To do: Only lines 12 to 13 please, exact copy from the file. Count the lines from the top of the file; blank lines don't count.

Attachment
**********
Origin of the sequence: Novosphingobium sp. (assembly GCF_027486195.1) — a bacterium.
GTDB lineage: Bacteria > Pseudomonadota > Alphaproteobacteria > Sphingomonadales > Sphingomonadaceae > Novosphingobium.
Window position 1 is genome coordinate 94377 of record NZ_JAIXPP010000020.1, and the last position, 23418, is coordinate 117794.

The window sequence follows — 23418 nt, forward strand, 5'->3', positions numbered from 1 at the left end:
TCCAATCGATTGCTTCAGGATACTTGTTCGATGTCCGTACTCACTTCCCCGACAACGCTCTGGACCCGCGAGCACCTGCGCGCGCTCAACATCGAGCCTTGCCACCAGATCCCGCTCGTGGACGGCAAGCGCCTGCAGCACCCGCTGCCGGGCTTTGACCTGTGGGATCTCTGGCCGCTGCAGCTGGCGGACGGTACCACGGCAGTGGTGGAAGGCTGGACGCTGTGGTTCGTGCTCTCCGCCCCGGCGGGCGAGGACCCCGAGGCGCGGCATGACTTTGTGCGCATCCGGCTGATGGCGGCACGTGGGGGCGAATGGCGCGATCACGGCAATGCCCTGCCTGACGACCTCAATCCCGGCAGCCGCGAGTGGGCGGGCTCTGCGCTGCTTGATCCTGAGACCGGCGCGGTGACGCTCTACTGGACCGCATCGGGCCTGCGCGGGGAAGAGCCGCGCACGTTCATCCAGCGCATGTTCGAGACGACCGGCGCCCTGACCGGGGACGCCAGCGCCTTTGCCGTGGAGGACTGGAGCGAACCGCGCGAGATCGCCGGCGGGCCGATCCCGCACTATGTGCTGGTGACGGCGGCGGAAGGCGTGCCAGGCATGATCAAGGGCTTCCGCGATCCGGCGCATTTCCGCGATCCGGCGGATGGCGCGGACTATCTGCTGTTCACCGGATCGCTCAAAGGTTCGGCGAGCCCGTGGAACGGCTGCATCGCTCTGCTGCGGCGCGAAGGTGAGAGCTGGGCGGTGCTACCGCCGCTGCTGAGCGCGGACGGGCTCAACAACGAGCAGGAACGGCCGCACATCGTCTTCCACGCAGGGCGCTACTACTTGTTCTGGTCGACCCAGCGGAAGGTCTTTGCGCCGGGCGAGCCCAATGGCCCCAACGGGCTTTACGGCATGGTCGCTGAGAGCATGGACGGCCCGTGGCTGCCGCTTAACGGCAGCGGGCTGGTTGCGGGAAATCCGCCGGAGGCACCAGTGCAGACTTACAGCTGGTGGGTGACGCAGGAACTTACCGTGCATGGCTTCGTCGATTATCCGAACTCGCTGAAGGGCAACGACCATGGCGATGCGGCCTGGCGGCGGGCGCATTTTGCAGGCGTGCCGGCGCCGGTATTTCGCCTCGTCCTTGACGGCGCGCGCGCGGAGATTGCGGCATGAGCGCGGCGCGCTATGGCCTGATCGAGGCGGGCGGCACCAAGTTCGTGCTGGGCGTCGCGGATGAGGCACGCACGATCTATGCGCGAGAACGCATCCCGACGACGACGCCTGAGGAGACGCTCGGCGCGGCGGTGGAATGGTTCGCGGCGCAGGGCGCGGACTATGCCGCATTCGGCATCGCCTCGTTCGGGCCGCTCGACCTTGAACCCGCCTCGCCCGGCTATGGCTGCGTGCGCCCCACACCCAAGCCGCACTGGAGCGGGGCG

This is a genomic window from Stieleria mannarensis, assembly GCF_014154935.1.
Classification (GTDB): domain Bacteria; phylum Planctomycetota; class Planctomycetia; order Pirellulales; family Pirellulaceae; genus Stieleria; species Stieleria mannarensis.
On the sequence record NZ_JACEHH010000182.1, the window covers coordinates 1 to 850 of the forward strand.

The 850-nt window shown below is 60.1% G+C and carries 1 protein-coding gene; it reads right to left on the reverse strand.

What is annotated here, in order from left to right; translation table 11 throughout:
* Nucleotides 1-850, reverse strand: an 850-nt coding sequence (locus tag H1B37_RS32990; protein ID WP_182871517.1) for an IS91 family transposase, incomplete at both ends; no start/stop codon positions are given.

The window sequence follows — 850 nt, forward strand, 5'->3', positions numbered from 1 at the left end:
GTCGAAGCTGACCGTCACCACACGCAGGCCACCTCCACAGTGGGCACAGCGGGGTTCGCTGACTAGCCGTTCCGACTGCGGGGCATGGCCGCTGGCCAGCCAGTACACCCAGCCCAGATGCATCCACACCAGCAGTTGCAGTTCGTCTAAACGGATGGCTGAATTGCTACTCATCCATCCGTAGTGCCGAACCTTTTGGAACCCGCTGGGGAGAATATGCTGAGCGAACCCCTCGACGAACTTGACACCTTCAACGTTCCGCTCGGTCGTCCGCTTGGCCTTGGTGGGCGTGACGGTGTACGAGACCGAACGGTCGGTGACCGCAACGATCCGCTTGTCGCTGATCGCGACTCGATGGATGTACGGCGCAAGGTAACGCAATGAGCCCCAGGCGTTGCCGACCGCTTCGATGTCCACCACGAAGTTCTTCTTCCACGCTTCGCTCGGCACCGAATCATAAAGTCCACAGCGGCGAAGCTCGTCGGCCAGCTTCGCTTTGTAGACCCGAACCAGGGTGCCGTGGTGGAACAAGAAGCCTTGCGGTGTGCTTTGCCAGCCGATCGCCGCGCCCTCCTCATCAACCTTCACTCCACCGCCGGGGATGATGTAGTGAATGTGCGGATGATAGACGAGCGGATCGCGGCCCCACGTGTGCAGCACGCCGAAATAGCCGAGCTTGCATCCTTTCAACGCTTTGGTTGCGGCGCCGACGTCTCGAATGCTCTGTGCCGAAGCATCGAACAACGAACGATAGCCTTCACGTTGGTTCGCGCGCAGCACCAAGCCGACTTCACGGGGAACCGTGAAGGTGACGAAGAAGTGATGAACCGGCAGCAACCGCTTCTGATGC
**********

The window sequence follows — 850 nt, forward strand, 5'->3', positions numbered from 1 at the left end:
GTCGAAGCTGACCGTCACCACACGCAGGCCACCTCCACAGTGGGCACAGCGGGGTTCGCTGACTAGCCGTTCCGACTGCGGGGCATGGCCGCTGGCCAGCCAGTACACCCAGCCCAGATGCATCCACACCAGCAGTTGCAGTTCGTCTAAACGGATGGCTGAATTGCTACTCATCCATCCGTAGTGCCGAACCTTTTGGAACCCGCTGGGGAGAATATGCTGAGCGAACCCCTCGACGAACTTGACACCTTCAACGTTCCGCTCGGTCGTCCGCTTGGCCTTGGTGGGCGTGACGGTGTACGAGACCGAACGGTCGGTGACCGCAACGATCCGCTTGTCGCTGATCGCGACTCGATGGATGTACGGCGCAAGGTAACGCAATGAGCCCCAGGCGTTGCCGACCGCTTCGATGTCCACCACGAAGTTCTTCTTCCACGCTTCGCTCGGCACCGAATCATAAAGTCCACAGCGGCGAAGCTCGTCGGCCAGCTTCGCTTTGTAGACCCGAACCAGGGTGCCGTGGTGGAACAAGAAGCCTTGCGGTGTGCTTTGCCAGCCGATCGCCGCGCCCTCCTCATCAACCTTCACTCCACCGCCGGGGATGATGTAGTGAATGTGCGGATGATAGACGAGCGGATCGCGGCCCCACGTGTGCAGCACGCCGAAATAGCCGAGCTTGCATCCTTTCAACGCTTTGGTTGCGGCGCCGACGTCTCGAATGCTCTGTGCCGAAGCATCGAACAACGAACGATAGCCTTCACGTTGGTTCGCGCGCAGCACCAAGCCGACTTCACGGGGAACCGTGAAGGTGACGAAGAAGTGATGAACCGGCAGCAACCGCTTCTGATGC